MA English Language and Linguistics

The programme combines courses on academic skills with the opportunity to work with key experts in one or more of the vibrant research areas of English studies in which the department excels.

Functional Cognitive Linguistics

Speakers use language to express a particular communicative intention. As functional-cognitive linguists, we (the Fun*Cog team) are interested in how this conceptualized intention is linguistically expressed, i.e. in the relation between the function of language (discourse-pragmatics, semantics) and its form (syntax, phonology). Why do speakers use a particular form, and what role does context play? How are these function-form relations acquired, and how (and why) do they change over time? For more information on Fun*Cog see here

Communication and Globalization, English as a Lingua Franca

As both consequence and driving force of globalization, English is currently the predominant international means of communication, across a vast range or human interaction. It is therefore crucial to investigate how its global users appropriate it for their communicative purposes. The study of English as a lingua franca is concerned with the sociolinguistic significance of this naturally adaptive language development and its applied linguistic implications in the real world.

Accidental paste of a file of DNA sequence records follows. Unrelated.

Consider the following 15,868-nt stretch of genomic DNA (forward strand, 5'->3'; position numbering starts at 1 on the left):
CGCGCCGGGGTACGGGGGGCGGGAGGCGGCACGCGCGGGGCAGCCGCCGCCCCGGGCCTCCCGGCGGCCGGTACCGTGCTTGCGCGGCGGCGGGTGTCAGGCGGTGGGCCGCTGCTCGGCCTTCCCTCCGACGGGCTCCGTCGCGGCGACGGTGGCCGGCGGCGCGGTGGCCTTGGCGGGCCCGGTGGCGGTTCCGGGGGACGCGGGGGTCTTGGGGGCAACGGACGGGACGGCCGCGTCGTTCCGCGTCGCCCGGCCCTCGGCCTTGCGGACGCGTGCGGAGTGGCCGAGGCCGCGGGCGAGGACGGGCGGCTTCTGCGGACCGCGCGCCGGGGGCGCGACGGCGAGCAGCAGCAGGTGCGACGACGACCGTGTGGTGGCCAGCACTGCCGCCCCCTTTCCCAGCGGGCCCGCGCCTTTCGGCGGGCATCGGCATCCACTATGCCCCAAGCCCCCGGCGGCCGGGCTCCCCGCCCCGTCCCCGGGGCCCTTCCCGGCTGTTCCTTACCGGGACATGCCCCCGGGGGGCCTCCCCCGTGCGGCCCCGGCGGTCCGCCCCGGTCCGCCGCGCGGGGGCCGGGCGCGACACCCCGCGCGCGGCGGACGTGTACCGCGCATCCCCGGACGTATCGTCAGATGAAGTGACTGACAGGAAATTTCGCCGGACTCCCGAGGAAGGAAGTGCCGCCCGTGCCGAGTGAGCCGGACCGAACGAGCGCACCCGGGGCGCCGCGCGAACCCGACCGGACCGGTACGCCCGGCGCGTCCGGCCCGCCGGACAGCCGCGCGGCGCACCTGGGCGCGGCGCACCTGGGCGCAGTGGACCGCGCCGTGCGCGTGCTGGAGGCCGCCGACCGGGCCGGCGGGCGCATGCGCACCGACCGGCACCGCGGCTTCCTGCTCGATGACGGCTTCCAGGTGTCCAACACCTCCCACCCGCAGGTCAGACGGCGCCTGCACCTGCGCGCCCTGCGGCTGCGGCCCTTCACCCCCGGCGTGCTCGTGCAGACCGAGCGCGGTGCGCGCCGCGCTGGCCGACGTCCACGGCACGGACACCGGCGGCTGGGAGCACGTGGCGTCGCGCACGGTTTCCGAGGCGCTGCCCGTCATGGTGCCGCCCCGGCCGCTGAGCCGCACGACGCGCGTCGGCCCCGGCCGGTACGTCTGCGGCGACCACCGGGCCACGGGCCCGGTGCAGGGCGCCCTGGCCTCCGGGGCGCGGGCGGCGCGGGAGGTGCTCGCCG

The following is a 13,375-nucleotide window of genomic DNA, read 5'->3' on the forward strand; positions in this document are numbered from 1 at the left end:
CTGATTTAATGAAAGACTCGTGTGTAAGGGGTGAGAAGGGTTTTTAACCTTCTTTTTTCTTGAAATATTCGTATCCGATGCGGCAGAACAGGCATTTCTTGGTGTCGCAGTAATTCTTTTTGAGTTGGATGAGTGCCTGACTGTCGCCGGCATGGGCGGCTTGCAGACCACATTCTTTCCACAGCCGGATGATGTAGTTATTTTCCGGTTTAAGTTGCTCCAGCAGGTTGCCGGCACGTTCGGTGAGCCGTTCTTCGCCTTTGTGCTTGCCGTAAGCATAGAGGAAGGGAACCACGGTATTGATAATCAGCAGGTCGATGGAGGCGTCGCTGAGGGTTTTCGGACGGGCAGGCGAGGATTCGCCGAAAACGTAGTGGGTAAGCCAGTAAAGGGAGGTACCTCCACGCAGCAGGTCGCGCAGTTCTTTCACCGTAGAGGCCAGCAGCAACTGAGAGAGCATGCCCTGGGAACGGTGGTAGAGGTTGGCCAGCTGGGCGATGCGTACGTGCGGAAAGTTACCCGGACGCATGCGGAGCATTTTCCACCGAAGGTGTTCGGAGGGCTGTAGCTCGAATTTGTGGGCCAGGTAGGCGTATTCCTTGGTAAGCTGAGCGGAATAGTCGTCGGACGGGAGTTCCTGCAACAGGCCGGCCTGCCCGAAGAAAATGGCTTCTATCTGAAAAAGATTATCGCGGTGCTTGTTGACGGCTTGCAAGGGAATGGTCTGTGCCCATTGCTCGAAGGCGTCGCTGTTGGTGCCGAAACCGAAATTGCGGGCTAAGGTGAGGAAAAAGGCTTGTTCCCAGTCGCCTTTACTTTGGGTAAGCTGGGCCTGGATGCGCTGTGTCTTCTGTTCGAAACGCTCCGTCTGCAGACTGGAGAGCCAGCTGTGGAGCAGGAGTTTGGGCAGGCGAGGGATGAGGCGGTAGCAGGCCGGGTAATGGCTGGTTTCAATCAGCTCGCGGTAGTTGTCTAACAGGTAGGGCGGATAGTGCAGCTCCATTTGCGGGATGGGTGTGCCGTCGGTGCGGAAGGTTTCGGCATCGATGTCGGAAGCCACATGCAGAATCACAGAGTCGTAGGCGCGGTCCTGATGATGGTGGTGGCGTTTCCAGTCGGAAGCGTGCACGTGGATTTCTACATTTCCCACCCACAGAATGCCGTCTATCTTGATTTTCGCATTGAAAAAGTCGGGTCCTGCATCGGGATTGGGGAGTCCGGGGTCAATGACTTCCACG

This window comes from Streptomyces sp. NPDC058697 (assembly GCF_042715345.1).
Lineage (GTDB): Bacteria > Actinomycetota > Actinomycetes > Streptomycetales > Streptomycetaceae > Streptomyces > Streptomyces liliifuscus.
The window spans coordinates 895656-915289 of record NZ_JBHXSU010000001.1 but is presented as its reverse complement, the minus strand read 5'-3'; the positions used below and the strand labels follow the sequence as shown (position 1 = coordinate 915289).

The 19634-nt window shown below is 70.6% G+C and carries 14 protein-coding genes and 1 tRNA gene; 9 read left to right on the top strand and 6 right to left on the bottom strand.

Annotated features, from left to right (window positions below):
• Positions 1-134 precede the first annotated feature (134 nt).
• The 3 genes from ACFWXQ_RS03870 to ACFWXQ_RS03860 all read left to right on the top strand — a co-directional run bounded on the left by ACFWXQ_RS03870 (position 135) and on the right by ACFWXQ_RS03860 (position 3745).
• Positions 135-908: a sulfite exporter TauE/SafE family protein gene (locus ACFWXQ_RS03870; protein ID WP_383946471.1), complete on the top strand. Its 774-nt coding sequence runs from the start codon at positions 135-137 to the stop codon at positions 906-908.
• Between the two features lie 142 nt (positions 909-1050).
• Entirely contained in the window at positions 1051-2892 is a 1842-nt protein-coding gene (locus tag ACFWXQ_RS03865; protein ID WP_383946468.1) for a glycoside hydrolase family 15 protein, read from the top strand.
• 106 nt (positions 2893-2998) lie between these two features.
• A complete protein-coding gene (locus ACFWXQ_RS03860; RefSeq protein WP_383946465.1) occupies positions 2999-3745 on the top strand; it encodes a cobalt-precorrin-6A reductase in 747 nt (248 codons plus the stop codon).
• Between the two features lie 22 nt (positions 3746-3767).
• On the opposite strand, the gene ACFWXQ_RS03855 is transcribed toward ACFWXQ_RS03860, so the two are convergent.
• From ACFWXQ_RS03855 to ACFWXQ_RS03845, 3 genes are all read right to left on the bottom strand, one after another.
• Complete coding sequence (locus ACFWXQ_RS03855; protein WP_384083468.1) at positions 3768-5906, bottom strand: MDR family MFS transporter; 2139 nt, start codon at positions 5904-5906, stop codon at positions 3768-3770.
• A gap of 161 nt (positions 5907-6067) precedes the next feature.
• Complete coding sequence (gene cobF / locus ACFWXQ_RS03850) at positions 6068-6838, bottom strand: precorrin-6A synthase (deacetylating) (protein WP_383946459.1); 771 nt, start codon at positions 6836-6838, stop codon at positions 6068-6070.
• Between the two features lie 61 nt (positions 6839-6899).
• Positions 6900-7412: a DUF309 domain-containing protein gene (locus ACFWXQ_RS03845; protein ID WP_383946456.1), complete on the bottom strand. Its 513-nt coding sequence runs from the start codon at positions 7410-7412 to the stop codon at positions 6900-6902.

Educational Linguistics

Educational linguistics deals with issues in education that require expertise in language and linguistics (e.g. language learning and use in and out of the classroom, multilingualism, language policy and assessment etc.). For more information on our ongoing research see here.

Variation, Change and Evolution

Historical approaches to English enquire how and why it got to be the way it is. They ask where its properties come from, investigate earlier stages of the language, and ask why some of words, sounds, and grammatical constructions have been passed down to present times more successfully than others. For more information on NatSide see here.